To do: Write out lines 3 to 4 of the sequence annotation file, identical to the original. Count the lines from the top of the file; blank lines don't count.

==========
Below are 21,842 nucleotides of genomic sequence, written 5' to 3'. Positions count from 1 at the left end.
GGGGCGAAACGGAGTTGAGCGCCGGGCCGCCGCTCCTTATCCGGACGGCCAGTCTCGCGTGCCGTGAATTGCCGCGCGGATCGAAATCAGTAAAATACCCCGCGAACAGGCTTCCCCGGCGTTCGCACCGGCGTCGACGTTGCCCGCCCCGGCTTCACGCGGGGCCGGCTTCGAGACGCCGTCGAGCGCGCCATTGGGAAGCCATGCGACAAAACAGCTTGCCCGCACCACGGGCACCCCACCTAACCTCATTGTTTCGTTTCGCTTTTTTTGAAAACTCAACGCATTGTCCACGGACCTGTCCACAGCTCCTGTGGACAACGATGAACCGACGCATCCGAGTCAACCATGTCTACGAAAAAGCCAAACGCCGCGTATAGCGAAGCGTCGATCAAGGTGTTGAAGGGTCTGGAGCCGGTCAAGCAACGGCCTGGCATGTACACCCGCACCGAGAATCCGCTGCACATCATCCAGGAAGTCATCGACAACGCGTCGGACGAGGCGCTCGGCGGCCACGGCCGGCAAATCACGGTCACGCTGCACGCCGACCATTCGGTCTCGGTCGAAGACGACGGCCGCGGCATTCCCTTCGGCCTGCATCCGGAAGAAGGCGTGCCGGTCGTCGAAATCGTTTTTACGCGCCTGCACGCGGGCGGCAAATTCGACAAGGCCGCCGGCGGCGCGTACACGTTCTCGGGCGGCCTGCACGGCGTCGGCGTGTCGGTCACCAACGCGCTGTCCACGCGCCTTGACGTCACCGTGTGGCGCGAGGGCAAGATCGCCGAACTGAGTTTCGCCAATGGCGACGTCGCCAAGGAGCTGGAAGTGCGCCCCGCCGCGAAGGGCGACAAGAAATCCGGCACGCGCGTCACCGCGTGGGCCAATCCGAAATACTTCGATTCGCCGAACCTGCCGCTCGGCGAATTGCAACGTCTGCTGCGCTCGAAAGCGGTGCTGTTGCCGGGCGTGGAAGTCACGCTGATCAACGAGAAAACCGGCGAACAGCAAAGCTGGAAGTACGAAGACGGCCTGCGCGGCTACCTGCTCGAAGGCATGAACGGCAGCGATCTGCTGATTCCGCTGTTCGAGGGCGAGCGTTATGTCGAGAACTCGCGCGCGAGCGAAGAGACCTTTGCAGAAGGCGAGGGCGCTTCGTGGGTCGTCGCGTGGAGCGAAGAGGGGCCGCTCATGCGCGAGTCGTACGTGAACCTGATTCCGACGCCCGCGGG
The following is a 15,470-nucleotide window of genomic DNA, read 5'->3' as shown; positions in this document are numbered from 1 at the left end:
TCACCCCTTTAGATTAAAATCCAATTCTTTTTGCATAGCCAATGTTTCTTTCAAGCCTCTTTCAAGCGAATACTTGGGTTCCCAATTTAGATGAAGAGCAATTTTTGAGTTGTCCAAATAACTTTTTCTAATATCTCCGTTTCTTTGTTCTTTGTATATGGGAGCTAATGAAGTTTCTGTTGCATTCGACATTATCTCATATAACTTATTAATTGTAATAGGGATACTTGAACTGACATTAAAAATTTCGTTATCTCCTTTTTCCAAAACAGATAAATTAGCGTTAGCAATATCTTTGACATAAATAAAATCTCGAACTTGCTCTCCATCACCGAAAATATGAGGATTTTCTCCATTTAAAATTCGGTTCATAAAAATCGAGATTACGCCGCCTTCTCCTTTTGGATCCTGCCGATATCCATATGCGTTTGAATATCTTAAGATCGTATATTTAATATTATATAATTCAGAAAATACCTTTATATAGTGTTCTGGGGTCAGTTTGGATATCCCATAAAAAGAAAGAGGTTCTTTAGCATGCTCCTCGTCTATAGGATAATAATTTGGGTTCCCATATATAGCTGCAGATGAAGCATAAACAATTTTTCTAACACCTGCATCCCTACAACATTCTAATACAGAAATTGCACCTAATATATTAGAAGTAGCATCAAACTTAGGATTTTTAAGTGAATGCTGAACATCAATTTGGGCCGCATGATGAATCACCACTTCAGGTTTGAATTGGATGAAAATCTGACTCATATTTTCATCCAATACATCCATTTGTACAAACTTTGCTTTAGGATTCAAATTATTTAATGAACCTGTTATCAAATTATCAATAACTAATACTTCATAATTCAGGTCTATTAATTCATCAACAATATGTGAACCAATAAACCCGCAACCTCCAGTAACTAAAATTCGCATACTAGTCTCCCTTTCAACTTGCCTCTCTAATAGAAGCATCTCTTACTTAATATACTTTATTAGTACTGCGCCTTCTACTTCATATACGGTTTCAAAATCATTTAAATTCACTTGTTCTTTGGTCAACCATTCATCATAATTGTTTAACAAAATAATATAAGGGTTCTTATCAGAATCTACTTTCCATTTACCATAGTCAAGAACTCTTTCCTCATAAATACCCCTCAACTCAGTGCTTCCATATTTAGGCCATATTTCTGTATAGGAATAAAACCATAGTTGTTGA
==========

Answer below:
The following is a 15,470-nucleotide window of genomic DNA, read 5'->3' as shown; positions in this document are numbered from 1 at the left end:
TCACCCCTTTAGATTAAAATCCAATTCTTTTTGCATAGCCAATGTTTCTTTCAAGCCTCTTTCAAGCGAATACTTGGGTTCCCAATTTAGATGAAGAGCAATTTTTGAGTTGTCCAAATAACTTTTTCTAATATCTCCGTTTCTTTGTTCTTTGTATATGGGAGCTAATGAAGTTTCTGTTGCATTCGACATTATCTCATATAACTTATTAATTGTAATAGGGATACTTGAACTGACATTAAAAATTTCGTTATCTCCTTTTTCCAAAACAGATAAATTAGCGTTAGCAATATCTTTGACATAAATAAAATCTCGAACTTGCTCTCCATCACCGAAAATATGAGGATTTTCTCCATTTAAAATTCGGTTCATAAAAATCGAGATTACGCCGCCTTCTCCTTTTGGATCCTGCCGATATCCATATGCGTTTGAATATCTTAAGATCGTATATTTAATATTATATAATTCAGAAAATACCTTTATATAGTGTTCTGGGGTCAGTTTGGATATCCCATAAAAAGAAAGAGGTTCTTTAGCATGCTCCTCGTCTATAGGATAATAATTTGGGTTCCCATATATAGCTGCAGATGAAGCATAAACAATTTTTCTAACACCTGCATCCCTACAACATTCTAATACAGAAATTGCACCTAATATATTAGAAGTAGCATCAAACTTAGGATTTTTAAGTGAATGCTGAACATCAATTTGGGCCGCATGATGAATCACCACTTCAGGTTTGAATTGGATGAAAATCTGACTCATATTTTCATCCAATACATCCATTTGTACAAACTTTGCTTTAGGATTCAAATTATTTAATGAACCTGTTATCAAATTATCAATAACTAATACTTCATAATTCAGGTCTATTAATTCATCAACAATATGTGAACCAATAAACCCGCAACCTCCAGTAACTAAAATTCGCATACTAGTCTCCCTTTCAACTTGCCTCTCTAATAGAAGCATCTCTTACTTAATATACTTTATTAGTACTGCGCCTTCTACTTCATATACGGTTTCAAAATCATTTAAATTCACTTGTTCTTTGGTCAACCATTCATCATAATTGTTTAACAAAATAATATAAGGGTTCTTATCAGAATCTACTTTCCATTTACCATAGTCAAGAACTCTTTCCTCATAAATACCCCTCAACTCAGTGCTTCCATATTTAGGCCATATTTCTGTATAGGAATAAAACCATAGTTGTTGA